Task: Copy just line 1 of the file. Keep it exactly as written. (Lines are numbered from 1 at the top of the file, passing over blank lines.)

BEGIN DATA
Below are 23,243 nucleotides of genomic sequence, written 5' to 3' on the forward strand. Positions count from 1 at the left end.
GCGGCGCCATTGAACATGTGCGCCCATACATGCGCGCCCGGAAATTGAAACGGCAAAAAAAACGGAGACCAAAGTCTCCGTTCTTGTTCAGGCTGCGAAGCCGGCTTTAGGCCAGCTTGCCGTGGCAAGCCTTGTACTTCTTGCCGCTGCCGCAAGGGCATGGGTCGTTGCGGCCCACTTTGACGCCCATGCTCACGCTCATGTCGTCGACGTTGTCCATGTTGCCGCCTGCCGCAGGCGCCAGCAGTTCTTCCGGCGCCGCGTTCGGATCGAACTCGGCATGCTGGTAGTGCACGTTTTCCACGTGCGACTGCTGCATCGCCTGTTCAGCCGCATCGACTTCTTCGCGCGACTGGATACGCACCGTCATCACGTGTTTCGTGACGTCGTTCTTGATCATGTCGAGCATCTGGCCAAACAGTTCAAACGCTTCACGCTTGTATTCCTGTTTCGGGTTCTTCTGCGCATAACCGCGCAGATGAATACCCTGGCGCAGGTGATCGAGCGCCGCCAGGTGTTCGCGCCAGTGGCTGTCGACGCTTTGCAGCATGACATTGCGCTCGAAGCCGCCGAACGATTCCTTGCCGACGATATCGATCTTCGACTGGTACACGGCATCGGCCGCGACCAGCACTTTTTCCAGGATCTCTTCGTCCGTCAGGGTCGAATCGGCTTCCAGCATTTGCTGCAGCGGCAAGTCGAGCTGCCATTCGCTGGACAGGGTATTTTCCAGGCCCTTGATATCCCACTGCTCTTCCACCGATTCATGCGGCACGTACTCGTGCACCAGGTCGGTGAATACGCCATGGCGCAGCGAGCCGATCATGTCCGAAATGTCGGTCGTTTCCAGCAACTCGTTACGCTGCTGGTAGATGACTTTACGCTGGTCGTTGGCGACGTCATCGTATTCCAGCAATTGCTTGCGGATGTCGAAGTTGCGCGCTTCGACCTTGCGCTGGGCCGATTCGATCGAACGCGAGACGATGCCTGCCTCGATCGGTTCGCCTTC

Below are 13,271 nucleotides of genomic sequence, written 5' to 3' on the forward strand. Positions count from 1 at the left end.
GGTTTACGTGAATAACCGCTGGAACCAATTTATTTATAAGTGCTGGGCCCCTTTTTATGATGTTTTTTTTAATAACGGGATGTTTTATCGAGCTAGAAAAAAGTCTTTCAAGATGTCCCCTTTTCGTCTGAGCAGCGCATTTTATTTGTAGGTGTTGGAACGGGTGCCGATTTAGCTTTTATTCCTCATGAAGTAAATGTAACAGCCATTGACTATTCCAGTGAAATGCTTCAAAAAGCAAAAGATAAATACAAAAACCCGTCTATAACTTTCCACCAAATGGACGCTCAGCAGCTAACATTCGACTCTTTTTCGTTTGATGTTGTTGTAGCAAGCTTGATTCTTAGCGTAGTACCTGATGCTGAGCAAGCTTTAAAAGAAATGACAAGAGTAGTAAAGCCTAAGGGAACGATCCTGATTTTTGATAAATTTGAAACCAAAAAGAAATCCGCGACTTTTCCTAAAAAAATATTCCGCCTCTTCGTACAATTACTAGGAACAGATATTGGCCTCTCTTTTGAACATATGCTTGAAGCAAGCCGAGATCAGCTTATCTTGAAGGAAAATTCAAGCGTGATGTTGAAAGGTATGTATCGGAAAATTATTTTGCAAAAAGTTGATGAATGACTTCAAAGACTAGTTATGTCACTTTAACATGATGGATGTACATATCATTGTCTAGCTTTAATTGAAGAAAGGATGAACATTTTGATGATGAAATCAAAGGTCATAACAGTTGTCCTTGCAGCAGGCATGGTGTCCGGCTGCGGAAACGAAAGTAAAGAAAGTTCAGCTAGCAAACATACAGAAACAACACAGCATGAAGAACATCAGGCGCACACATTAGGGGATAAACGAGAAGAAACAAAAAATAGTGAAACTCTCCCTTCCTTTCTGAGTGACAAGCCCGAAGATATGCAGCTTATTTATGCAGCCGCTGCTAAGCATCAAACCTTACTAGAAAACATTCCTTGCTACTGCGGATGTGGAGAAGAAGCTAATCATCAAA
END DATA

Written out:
Below are 23,243 nucleotides of genomic sequence, written 5' to 3' on the forward strand. Positions count from 1 at the left end.